The Sahara gets twice as much sunshine annually as most of Europe. The European Union wants to get 20 percent of its electricity from renewable sources within a decade. So why not build solar power plants across North Africa and ship the electricity north via power lines under the Mediterranean?
Over the past year, more than 30 European companies have joined the Desertec Industrial Initiative, a consortium that seeks a $560 billion investment in North African solar and wind installations over the next 40 years. The group is completing a feasibility study and hopes to be building its first power plant by 2013. (Right: Desertec proposed map; click for larger image)
A separate group of companies called Transgreen, formed in July, is working on plans for the thousands of miles of high-voltage lines needed. The challenge is immense: Winning agreement from very different countries on two continents to carry out one of the biggest infrastructure projects in history.
Many backers are eager for a share of rich construction contracts. They include engineering outfits such as Germany's Siemens and Swiss-Swedish group ABB and solar companies Abengoa Solar of Spain and First Solar of Arizona. Giant Italian utility Enel wants to rely less on Russian gas, and German insurer Munich Re sees the project as a hedge against damage from global warming. (Abengoa solar project at right)
"We are creating a large network of allies with complementary interests," said Desertec boss Paul van Son, a former Dutch utility executive.
There's little doubt that Sahara sun can power Europe. Cables already carry electricity under the Mediterranean - though the power flows from Spain to Morocco. And after years of false starts, scores of large-scale solar power plants are being built or in advanced planning stages, from the American Southwest to the Mideast.
"There is now a good track record," said Bernd Utz, head of Siemens' renewable energy division.
With the technology the consortium plans to use, solar-powered electricity costs at least four times as much per kilowatt-hour as power from coal- and gas-fired plants, according to Bloomberg New Energy Finance, an analysis group. Governments have used subsidies to support alternate energy companies until their costs are more in line with oil and gas. The United States awarded a $1.45 billion loan guarantee in July to reduce financing costs for the planned Solana power plant in Arizona (right), at 280 megawatts one of the world's largest.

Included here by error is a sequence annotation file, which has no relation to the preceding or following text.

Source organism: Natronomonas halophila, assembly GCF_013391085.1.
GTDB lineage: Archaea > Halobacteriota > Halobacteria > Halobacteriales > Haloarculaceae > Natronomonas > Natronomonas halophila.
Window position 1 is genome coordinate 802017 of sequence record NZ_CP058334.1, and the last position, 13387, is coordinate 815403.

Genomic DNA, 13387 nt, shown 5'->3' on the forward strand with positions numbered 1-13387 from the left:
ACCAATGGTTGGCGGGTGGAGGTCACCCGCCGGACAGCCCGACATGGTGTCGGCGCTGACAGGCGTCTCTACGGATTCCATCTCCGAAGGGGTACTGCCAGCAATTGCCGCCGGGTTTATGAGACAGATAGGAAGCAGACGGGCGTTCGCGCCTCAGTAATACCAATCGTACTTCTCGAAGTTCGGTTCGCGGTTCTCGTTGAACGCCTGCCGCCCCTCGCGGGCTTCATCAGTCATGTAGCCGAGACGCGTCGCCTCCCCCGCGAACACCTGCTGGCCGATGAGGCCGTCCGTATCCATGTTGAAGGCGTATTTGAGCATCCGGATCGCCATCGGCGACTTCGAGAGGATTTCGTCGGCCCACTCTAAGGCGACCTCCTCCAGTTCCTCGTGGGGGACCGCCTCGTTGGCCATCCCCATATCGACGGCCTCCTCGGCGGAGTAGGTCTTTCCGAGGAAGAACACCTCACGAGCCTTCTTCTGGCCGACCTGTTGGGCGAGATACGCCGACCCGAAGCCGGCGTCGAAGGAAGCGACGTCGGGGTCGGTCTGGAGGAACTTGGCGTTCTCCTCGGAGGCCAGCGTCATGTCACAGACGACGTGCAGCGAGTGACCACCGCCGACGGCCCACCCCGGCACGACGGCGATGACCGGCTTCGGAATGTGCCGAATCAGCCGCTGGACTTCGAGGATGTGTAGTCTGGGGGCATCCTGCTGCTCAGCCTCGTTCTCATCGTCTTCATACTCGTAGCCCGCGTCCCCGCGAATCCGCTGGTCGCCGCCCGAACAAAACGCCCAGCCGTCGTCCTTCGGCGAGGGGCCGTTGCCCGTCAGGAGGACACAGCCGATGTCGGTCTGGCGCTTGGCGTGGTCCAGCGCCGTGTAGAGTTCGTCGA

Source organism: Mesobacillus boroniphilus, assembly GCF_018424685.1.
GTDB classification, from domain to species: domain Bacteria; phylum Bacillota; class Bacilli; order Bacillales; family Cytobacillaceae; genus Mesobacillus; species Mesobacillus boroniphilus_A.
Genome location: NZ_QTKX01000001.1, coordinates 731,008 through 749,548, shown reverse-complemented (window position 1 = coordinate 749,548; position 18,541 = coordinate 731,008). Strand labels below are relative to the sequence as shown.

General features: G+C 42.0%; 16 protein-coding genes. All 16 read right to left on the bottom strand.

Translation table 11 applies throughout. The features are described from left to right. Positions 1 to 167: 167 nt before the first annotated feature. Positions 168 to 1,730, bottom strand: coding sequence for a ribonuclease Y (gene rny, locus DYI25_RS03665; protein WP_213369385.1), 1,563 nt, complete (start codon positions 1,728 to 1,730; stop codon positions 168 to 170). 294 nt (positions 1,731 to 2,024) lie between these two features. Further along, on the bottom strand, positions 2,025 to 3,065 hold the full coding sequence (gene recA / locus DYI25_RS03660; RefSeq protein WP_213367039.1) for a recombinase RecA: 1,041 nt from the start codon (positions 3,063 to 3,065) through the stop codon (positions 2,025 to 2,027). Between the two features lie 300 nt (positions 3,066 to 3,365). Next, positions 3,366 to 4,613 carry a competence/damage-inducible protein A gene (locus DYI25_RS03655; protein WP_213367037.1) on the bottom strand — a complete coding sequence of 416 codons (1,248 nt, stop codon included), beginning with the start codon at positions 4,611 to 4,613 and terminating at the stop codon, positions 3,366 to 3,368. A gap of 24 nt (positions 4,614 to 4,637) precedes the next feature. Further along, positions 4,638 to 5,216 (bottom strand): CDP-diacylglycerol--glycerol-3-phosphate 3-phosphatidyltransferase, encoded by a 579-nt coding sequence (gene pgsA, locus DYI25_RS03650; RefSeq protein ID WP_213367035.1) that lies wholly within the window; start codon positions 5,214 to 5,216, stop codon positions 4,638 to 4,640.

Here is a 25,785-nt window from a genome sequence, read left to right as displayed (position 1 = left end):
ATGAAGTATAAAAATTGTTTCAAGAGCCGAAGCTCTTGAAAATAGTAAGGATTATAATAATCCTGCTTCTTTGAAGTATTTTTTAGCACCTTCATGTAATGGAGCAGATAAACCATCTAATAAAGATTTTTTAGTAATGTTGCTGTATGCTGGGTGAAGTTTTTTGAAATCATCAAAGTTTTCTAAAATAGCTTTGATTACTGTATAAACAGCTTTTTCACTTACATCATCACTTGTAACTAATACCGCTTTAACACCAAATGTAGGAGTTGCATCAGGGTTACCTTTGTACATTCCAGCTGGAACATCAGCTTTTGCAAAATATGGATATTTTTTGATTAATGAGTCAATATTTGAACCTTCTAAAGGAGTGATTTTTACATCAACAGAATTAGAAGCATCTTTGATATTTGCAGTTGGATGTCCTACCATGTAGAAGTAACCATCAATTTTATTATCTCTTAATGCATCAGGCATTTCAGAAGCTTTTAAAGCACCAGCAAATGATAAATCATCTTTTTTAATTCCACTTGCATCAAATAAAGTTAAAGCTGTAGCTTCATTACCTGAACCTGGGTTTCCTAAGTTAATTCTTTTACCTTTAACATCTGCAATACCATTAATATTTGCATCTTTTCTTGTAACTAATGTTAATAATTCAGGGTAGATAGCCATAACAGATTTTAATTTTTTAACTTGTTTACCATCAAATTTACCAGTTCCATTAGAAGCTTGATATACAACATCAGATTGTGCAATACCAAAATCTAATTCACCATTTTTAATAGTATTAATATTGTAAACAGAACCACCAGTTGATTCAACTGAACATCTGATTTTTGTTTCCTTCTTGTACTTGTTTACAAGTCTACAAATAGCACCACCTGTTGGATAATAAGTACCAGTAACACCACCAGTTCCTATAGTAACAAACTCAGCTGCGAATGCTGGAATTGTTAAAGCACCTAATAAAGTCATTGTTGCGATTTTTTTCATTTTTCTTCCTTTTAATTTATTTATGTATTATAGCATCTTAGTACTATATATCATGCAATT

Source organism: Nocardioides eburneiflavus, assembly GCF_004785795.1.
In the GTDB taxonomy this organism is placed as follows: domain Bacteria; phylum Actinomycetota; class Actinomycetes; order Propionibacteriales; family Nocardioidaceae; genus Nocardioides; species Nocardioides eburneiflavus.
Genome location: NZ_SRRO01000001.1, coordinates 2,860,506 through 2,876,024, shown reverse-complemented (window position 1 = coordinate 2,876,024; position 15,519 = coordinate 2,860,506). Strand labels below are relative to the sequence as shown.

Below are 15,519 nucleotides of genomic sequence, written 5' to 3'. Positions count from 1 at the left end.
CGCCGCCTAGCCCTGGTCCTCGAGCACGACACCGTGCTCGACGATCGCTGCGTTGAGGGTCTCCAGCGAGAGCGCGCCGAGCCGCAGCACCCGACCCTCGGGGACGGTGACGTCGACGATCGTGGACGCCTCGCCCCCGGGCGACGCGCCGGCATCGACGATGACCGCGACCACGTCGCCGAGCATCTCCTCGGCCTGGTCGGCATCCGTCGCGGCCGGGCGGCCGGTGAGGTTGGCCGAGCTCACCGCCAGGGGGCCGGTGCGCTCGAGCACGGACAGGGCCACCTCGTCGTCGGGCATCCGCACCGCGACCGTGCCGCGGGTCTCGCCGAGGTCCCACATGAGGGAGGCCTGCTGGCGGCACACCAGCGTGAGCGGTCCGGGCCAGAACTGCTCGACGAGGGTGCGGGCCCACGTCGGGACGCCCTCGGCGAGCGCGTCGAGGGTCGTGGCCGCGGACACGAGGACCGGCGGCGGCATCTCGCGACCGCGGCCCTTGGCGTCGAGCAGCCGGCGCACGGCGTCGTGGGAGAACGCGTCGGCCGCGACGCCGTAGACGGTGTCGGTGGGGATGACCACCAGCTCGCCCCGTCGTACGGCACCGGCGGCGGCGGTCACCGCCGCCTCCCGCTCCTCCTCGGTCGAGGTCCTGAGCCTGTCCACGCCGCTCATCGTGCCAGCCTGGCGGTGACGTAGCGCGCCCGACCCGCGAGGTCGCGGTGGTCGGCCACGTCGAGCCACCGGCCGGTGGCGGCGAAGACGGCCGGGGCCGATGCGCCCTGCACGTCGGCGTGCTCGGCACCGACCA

The Sahara project envisions generating capacity equal to almost 400 Solanas. Where would the financing come from? Desertec and Transgreen member companies so far have put up less than $10 million for feasibility studies. They want Europe's governments to require utilities to pay more for Sahara-generated energy, a preferential arrangement that European countries use to spur solar and wind energy development at home.
Trouble is, Germany and Spain are reducing these rates, which the utilities often pass on to customers. The depth of political support in North Africa is another issue. Morocco, Tunisia, and Egypt back the project. Algeria wants to develop solar plants on its own. Some European critics, meanwhile, see a case of overreach.
"European countries can develop faster and cheaper than Desertec a renewable energy supply from indigenous sources," said Hermann Scheer, a member of the German Bundestag who heads Eurosolar, a solar research and advocacy group in Bonn.
Even Europe's sunniest regions, though, don't get enough sun to generate power as efficiently as in North Africa, says Abengoa Solar Chief Executive Officer Santiago Seage.
Room for mirrors
The Sahara's ample space is crucial because plans call for fields of mirrors, totaling hundreds of square miles, at more than 20 locations. The mirrors would concentrate the sun's rays to create heat and drive turbines - a technology known as concentrating solar power or CSP, that allows heat to be extracted and stored gradually so electricity is generated continuously. Plans also call for solar photovoltaic and wind turbine generators, whose energy costs less to produce than concentrating solar power but yet don't offer storage capacity.
"For utilities, CSP is a much more robust product," Seage said. (At right)
As the consortium feels its way forward, some European countries could strike bilateral deals with North African suppliers. Morocco, for example, has announced plans to build solar plants for its own use. Because Morocco's government can't afford the subsidies that would make solar power feasible inside its own borders, it might team up with Spain or France to help with financing in exchange for a share of output, suggests Logan Goldie-Scot, a London analyst with Bloomberg New Energy Finance.
"The (Desertec) project will happen," he said, but "it's likely to be a series of small projects."
San Francisco Chronicle, "Sahara solar energy could power Europe", accessed September 15, 2010